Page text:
Corporate and Business matters 

My service area covers all Japan as recently many proceedings can be taken through video / telephone conference.  Please click here for my profile.

Collection of claims (collection of money)

I have represented foreign clients (based overseas / Japan) in collecting claims in Japan.  One common type of dispute is that the client living overseas had made advance payment to purchase goods from Japan, but the goods are not shipped or there were problems in the goods shipped.  

Typically, I will represent clients and directly negotiate with the other party out of court, and if the negotiation does not go well, take legal proceedings at Japanese court.  In some cases, it is advisable to take interim measures at court first. 

<Case example>

The foreign client based in U.S had made advance payment to a Japanese company to purchase automobile parts, but the Japanese company did not ship the automobile parts.  After some direct negotiation representing the foreign client, the Japanese company agreed to sell the real property it owns to make money and return the advance money.  I attended the closing for the sale of the real property and received the money directly from the purchaser of the real property.

Labor issues

Japanese labor law is applied if the working place is in Japan.  Japanese labor law has rules on minimum standards of working conditions that employers are required to follow, such as statutory working hour and rules on overtime work, annual leave, etc.  Also, Japanese labor law has very strict restrictions on dismissals and layoffs.  The validity of dismissals and layoffs often becomes a dispute in Japanese courts.  

When there is dispute between the employer and an employee, there are some ADR proceedings that you can use as well as court proceedings.  

International Contracts / Contracts in English

I can prepare or review international contracts or contracts in English.  It is possible to use contracts written in English for transactions within Japan if both parties agree to do so.  In many cases, employment contracts between a company established by a foreign party and its employees are written in English, although it have to be in compliance with Japanese labor law.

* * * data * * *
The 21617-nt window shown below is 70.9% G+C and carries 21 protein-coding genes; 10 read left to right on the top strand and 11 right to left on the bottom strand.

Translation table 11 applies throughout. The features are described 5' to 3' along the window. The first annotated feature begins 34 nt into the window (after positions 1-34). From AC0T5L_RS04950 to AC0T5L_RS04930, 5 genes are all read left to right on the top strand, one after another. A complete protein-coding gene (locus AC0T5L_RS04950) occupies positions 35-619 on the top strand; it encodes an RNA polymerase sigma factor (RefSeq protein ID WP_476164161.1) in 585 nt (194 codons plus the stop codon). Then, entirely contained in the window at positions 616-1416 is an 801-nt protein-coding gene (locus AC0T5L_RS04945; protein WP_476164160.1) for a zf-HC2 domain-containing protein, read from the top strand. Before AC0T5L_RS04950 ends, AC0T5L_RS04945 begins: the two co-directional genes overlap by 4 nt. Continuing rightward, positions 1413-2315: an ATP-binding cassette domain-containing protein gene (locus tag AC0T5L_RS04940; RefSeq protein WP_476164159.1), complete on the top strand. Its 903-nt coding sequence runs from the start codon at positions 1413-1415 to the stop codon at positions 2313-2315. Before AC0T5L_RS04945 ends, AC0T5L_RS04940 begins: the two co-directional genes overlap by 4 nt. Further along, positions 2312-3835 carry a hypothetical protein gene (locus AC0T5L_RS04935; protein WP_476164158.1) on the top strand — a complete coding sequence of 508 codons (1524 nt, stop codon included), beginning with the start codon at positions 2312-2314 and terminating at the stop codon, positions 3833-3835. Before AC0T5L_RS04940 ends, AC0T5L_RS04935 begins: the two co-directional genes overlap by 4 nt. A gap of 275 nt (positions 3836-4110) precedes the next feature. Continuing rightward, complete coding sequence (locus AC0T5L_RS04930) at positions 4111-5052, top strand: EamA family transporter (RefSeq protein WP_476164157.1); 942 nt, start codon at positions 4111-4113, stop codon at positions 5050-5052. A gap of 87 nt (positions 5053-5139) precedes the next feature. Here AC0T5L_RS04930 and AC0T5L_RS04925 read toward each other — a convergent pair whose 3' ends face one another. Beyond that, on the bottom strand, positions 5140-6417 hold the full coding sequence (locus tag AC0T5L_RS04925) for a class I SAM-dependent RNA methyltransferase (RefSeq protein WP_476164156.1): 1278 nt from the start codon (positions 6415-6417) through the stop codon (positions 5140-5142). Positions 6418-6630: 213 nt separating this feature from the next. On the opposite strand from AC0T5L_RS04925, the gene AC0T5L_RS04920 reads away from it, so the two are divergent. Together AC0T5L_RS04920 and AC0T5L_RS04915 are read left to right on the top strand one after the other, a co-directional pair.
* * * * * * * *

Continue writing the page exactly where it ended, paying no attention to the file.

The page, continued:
Starting business in Japan (establishing Kabusiki Kaisha or Godo Kaisha)

If you want to start business in Japan, it is possible to simply conduct business as an individual.  However, in most cases it is advisable to establish a company at some point because it would give you protection of limited liability, some tax advantages (depending on your situation) and generally more trust from the society.

Major types of company used in Japan are Kabusiki Kaisha (KK) (stock share company) and Godo Kaisha (GK).  Kabushiki Kaisha is the traditional type of company and issue shares.  Godo Kaisha was introduced in 2008 modeled on Limited Liability Company in the U.S. and allows more flexible arrangements among its members. 

Liquidation and bankruptcy

If you want to stop business and liquidate your company, you will need to take one of the statutory procedures.  If you can repay all the debts of the company, you will need to go through a proceeding called normal litigation.  Sometimes shareholders of the company (parent company) invest additional funds so that the company can repay all debts and go through normal litigation.

If you cannot repay all the debts of the company, you will need to go through a proceeding called special litigation (only Kabushiki Kaisha can choose this) or apply for bankruptcy.  I can assist you in deciding which proceedings are the best for you and in going through the proceedings you choose.